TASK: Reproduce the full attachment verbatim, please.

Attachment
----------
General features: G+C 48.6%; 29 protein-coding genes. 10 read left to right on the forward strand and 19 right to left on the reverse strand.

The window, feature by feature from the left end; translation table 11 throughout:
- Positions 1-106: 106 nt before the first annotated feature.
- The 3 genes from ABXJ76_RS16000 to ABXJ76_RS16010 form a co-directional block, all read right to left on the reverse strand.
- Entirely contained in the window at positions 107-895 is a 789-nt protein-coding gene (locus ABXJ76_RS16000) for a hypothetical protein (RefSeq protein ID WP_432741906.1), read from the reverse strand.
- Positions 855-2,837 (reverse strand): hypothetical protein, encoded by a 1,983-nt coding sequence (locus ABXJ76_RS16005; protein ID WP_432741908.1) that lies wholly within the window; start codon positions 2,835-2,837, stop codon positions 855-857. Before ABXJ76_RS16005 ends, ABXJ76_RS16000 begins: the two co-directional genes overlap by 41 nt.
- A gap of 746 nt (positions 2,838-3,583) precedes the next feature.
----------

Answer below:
General features: G+C 48.6%; 29 protein-coding genes. 10 read left to right on the forward strand and 19 right to left on the reverse strand.

The window, feature by feature from the left end; translation table 11 throughout:
- Positions 1-106: 106 nt before the first annotated feature.
- The 3 genes from ABXJ76_RS16000 to ABXJ76_RS16010 form a co-directional block, all read right to left on the reverse strand.
- Entirely contained in the window at positions 107-895 is a 789-nt protein-coding gene (locus ABXJ76_RS16000) for a hypothetical protein (RefSeq protein ID WP_432741906.1), read from the reverse strand.
- Positions 855-2,837 (reverse strand): hypothetical protein, encoded by a 1,983-nt coding sequence (locus ABXJ76_RS16005; protein ID WP_432741908.1) that lies wholly within the window; start codon positions 2,835-2,837, stop codon positions 855-857. Before ABXJ76_RS16005 ends, ABXJ76_RS16000 begins: the two co-directional genes overlap by 41 nt.
- A gap of 746 nt (positions 2,838-3,583) precedes the next feature.